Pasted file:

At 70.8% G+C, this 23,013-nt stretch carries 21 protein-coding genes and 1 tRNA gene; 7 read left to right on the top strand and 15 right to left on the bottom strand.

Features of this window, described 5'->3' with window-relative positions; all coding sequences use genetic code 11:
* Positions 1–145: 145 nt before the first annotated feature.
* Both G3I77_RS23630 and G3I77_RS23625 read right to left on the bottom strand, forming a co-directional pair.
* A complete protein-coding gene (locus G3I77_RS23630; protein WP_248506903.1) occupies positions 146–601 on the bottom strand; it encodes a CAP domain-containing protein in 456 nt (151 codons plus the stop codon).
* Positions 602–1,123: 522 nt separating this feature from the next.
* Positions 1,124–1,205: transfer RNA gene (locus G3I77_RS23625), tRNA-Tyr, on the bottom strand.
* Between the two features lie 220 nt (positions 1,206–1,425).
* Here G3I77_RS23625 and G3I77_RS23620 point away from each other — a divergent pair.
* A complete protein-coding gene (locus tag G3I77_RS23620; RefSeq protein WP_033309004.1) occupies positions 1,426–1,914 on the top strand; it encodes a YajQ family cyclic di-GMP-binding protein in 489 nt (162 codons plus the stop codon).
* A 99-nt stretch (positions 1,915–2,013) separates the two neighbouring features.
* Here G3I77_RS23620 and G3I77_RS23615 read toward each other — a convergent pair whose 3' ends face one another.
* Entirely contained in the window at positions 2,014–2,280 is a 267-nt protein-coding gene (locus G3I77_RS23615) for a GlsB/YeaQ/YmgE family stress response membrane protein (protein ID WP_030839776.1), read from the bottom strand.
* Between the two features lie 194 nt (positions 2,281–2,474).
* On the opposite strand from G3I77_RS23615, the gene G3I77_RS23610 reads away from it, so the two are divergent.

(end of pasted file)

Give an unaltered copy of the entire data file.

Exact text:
At 70.8% G+C, this 23,013-nt stretch carries 21 protein-coding genes and 1 tRNA gene; 7 read left to right on the top strand and 15 right to left on the bottom strand.

Features of this window, described 5'->3' with window-relative positions; all coding sequences use genetic code 11:
* Positions 1–145: 145 nt before the first annotated feature.
* Both G3I77_RS23630 and G3I77_RS23625 read right to left on the bottom strand, forming a co-directional pair.
* A complete protein-coding gene (locus G3I77_RS23630; protein WP_248506903.1) occupies positions 146–601 on the bottom strand; it encodes a CAP domain-containing protein in 456 nt (151 codons plus the stop codon).
* Positions 602–1,123: 522 nt separating this feature from the next.
* Positions 1,124–1,205: transfer RNA gene (locus G3I77_RS23625), tRNA-Tyr, on the bottom strand.
* Between the two features lie 220 nt (positions 1,206–1,425).
* Here G3I77_RS23625 and G3I77_RS23620 point away from each other — a divergent pair.
* A complete protein-coding gene (locus tag G3I77_RS23620; RefSeq protein WP_033309004.1) occupies positions 1,426–1,914 on the top strand; it encodes a YajQ family cyclic di-GMP-binding protein in 489 nt (162 codons plus the stop codon).
* A 99-nt stretch (positions 1,915–2,013) separates the two neighbouring features.
* Here G3I77_RS23620 and G3I77_RS23615 read toward each other — a convergent pair whose 3' ends face one another.
* Entirely contained in the window at positions 2,014–2,280 is a 267-nt protein-coding gene (locus G3I77_RS23615) for a GlsB/YeaQ/YmgE family stress response membrane protein (protein ID WP_030839776.1), read from the bottom strand.
* Between the two features lie 194 nt (positions 2,281–2,474).
* On the opposite strand from G3I77_RS23615, the gene G3I77_RS23610 reads away from it, so the two are divergent.